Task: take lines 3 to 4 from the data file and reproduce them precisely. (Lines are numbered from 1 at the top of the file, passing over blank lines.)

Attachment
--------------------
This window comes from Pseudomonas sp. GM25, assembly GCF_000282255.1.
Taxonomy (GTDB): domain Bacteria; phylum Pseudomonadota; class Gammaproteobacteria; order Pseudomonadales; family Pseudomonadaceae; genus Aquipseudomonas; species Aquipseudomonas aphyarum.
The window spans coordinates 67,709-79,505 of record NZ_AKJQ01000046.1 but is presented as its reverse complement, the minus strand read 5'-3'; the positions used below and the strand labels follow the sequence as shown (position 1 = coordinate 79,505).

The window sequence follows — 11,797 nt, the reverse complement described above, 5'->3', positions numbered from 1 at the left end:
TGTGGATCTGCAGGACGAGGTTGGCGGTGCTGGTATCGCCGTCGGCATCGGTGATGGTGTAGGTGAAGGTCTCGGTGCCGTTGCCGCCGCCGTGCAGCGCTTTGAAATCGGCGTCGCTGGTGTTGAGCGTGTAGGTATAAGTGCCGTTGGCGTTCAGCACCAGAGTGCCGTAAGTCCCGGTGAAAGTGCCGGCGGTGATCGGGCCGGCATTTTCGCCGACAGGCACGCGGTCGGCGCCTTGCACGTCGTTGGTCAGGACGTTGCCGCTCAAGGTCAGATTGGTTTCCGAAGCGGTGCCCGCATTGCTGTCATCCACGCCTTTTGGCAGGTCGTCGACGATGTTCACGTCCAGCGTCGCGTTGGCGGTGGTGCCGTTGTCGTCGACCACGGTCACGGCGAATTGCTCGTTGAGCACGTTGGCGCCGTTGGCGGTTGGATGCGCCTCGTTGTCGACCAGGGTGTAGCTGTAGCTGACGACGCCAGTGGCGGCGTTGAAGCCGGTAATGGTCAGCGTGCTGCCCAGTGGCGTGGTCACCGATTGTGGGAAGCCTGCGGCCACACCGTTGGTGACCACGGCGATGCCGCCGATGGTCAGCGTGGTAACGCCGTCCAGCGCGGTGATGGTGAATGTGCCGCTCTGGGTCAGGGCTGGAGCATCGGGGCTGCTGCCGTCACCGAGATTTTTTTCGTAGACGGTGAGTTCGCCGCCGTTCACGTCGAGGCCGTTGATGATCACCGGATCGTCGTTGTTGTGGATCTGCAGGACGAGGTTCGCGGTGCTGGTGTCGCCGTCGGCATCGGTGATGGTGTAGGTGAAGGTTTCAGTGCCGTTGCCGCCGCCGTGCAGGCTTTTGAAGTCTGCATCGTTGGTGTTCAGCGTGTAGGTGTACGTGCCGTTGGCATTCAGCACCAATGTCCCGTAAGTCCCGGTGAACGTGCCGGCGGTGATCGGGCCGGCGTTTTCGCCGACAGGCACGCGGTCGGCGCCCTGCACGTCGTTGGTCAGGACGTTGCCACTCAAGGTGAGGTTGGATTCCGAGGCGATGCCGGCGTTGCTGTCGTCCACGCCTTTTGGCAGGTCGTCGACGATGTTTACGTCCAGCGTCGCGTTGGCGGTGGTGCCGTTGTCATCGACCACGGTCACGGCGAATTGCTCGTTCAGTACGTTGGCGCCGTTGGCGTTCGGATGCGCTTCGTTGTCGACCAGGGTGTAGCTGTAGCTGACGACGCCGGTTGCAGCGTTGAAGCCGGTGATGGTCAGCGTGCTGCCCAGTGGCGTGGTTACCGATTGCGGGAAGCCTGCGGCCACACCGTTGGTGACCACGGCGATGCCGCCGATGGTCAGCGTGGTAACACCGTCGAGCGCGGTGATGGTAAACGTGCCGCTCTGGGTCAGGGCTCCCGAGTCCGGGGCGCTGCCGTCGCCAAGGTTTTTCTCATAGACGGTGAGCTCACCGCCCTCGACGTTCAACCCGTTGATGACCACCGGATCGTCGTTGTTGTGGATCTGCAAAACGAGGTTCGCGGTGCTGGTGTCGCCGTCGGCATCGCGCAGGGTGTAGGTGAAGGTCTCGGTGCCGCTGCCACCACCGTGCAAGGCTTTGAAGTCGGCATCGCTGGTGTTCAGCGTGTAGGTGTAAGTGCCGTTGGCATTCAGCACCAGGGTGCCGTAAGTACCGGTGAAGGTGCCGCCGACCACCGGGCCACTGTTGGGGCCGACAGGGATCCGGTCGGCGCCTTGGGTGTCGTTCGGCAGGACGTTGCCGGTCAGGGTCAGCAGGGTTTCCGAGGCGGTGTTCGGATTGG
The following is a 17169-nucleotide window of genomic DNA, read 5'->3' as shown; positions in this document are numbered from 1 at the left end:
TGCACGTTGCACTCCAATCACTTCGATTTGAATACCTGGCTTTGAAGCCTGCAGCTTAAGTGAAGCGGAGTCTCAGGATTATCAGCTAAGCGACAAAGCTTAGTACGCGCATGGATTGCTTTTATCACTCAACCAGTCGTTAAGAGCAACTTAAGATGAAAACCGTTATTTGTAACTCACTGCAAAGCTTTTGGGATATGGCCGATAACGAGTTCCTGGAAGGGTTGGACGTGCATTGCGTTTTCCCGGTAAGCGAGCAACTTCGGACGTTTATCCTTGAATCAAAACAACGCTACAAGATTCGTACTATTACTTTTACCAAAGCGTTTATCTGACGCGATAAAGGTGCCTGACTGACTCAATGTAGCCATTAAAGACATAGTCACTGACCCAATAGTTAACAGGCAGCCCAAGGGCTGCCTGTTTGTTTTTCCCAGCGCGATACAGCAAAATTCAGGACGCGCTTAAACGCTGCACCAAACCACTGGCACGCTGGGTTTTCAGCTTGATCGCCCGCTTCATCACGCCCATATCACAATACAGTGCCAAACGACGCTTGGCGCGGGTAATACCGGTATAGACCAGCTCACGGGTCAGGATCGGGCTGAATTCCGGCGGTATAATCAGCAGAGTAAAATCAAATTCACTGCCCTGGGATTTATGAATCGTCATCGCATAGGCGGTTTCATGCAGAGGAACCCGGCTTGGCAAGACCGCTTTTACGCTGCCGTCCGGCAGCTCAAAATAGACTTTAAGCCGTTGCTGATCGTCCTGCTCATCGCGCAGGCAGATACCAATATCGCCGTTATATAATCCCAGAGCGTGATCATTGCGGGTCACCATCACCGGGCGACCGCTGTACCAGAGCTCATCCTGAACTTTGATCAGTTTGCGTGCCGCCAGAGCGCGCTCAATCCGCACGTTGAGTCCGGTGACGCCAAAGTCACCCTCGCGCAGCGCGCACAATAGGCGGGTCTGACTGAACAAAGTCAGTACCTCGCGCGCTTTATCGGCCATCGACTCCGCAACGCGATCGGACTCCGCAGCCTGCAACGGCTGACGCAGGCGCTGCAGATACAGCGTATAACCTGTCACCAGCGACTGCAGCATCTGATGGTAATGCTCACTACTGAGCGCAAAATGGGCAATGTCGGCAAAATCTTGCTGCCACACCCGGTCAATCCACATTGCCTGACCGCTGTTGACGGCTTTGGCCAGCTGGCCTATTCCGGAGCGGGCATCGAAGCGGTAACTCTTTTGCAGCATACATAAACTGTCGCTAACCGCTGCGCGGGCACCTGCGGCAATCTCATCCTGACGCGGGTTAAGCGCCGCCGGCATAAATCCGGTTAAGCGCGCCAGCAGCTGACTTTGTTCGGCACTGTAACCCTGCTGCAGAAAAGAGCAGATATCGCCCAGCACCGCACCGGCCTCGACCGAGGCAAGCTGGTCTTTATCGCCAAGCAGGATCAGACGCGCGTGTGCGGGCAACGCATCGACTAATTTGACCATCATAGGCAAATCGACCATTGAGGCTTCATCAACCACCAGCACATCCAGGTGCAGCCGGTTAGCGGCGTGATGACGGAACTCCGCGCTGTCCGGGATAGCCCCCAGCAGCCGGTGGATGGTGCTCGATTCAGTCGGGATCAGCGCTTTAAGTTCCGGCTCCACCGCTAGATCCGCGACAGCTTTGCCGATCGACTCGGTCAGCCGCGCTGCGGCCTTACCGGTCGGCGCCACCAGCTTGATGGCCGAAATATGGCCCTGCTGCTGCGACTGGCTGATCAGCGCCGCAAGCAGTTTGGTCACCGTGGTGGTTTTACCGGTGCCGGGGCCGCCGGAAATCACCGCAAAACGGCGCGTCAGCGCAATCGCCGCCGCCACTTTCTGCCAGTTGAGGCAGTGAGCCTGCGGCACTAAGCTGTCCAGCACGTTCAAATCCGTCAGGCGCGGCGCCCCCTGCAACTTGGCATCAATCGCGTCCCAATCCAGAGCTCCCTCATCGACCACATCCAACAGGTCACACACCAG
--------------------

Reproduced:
The window spans coordinates 67,709-79,505 of record NZ_AKJQ01000046.1 but is presented as its reverse complement, the minus strand read 5'-3'; the positions used below and the strand labels follow the sequence as shown (position 1 = coordinate 79,505).

The window sequence follows — 11,797 nt, the reverse complement described above, 5'->3', positions numbered from 1 at the left end: